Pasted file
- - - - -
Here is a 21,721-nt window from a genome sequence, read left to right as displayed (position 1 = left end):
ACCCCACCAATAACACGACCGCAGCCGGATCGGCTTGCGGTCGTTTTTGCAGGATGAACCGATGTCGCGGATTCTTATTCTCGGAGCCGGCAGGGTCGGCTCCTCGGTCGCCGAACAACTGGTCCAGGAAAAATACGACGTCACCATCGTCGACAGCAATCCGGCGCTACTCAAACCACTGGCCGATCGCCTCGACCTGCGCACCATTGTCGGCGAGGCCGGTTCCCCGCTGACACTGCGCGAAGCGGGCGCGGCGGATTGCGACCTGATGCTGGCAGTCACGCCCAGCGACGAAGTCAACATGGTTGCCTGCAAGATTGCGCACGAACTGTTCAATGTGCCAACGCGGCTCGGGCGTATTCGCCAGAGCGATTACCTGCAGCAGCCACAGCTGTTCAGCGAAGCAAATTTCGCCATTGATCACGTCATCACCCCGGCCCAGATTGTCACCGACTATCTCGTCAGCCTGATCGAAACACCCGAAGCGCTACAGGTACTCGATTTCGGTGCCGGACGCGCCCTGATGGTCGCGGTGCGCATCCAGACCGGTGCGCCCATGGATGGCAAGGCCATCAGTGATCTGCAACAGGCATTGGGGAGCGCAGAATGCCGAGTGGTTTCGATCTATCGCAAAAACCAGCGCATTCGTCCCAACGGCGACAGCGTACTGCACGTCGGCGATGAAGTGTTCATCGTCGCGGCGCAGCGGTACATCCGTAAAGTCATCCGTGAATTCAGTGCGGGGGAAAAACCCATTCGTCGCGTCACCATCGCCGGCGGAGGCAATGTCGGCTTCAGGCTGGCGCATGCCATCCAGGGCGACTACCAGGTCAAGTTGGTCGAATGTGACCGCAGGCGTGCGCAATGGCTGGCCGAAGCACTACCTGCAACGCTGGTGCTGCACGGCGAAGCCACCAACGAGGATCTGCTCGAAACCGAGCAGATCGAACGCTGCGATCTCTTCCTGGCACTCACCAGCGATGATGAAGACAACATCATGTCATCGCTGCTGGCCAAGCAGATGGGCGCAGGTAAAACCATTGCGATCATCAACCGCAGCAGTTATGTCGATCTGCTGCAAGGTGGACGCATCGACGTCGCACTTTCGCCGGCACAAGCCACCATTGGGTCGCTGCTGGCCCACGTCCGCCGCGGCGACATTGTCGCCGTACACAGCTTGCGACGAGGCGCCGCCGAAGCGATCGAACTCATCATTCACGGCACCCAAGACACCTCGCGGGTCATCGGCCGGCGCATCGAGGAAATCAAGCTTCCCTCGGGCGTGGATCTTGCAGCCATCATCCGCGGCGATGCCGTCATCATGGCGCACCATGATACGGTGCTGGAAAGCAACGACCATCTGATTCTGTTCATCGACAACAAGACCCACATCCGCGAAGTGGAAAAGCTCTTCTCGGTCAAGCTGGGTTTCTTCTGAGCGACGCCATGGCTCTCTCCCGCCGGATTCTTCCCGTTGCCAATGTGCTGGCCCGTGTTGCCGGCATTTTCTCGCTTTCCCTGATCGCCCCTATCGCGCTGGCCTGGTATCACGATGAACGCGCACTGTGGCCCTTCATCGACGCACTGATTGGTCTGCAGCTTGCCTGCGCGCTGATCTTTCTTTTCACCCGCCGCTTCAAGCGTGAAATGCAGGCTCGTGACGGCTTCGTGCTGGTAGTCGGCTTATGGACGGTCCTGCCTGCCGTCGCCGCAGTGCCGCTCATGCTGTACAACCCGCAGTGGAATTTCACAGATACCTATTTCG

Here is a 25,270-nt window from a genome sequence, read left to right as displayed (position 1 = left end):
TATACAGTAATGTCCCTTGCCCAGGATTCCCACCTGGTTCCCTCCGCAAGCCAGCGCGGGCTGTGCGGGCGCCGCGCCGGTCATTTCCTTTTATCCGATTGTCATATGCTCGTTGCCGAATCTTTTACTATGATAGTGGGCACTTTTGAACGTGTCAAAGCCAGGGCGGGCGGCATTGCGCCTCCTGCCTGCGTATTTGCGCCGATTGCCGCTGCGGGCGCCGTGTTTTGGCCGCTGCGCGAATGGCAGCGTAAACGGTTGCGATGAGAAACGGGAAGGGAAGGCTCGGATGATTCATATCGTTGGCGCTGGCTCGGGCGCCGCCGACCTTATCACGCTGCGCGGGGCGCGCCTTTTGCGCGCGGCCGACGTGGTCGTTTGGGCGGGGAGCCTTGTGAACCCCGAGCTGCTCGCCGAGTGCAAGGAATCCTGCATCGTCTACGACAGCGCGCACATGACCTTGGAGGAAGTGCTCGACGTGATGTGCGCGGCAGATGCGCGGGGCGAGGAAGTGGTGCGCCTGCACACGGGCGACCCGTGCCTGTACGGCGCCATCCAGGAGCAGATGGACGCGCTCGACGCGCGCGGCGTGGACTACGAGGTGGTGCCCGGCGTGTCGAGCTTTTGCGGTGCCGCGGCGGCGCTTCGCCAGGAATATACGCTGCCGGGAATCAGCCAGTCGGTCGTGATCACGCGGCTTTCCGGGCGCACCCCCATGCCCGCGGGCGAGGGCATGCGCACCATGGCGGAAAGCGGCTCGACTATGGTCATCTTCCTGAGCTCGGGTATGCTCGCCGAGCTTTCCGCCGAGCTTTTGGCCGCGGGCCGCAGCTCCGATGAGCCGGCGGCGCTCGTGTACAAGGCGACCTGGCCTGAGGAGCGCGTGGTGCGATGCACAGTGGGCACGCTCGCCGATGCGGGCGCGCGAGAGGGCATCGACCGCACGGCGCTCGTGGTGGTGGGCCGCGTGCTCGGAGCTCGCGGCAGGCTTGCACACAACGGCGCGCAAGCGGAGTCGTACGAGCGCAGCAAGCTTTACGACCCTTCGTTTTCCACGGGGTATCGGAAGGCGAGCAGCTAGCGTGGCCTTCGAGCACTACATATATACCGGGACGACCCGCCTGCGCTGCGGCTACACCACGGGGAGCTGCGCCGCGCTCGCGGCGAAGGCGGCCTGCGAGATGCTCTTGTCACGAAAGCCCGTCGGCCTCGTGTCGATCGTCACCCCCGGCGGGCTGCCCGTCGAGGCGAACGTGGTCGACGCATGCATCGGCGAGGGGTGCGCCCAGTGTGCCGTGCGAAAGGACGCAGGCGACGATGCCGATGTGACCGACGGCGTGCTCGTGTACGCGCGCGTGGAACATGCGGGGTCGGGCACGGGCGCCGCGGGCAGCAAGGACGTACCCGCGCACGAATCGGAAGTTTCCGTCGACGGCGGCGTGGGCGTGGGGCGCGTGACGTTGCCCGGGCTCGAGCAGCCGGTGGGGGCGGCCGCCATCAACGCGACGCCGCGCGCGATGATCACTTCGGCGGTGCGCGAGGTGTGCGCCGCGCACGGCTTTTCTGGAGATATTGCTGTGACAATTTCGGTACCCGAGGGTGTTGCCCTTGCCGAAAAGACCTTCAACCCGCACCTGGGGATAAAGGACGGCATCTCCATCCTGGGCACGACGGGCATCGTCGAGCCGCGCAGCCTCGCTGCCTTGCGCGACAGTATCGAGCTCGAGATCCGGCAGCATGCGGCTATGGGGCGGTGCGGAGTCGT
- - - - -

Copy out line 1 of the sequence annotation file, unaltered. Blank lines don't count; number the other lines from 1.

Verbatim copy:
Here is a 21,721-nt window from a genome sequence, read left to right as displayed (position 1 = left end):